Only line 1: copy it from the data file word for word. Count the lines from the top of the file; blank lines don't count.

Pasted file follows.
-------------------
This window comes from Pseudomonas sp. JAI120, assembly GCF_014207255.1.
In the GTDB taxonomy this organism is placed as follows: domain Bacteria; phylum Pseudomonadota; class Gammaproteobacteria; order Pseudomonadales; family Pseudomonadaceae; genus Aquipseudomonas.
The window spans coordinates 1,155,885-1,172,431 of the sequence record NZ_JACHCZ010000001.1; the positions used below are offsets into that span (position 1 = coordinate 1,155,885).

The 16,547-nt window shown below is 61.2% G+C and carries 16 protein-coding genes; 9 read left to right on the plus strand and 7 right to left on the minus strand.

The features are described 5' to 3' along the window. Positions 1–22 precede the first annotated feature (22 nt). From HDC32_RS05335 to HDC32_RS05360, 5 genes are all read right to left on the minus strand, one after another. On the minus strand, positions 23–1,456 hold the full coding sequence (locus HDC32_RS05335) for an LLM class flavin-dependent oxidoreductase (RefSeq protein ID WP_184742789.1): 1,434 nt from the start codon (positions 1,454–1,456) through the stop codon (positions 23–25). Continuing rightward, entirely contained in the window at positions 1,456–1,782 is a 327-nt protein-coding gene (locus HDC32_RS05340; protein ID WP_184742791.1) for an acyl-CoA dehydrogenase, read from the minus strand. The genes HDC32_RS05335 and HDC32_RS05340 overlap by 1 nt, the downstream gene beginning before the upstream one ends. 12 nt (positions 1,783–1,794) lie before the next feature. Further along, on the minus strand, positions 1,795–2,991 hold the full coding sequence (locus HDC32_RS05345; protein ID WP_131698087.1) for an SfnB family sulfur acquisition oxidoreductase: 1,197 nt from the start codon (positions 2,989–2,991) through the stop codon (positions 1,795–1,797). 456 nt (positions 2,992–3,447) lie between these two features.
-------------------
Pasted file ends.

This window comes from Pseudomonas sp. JAI120, assembly GCF_014207255.1.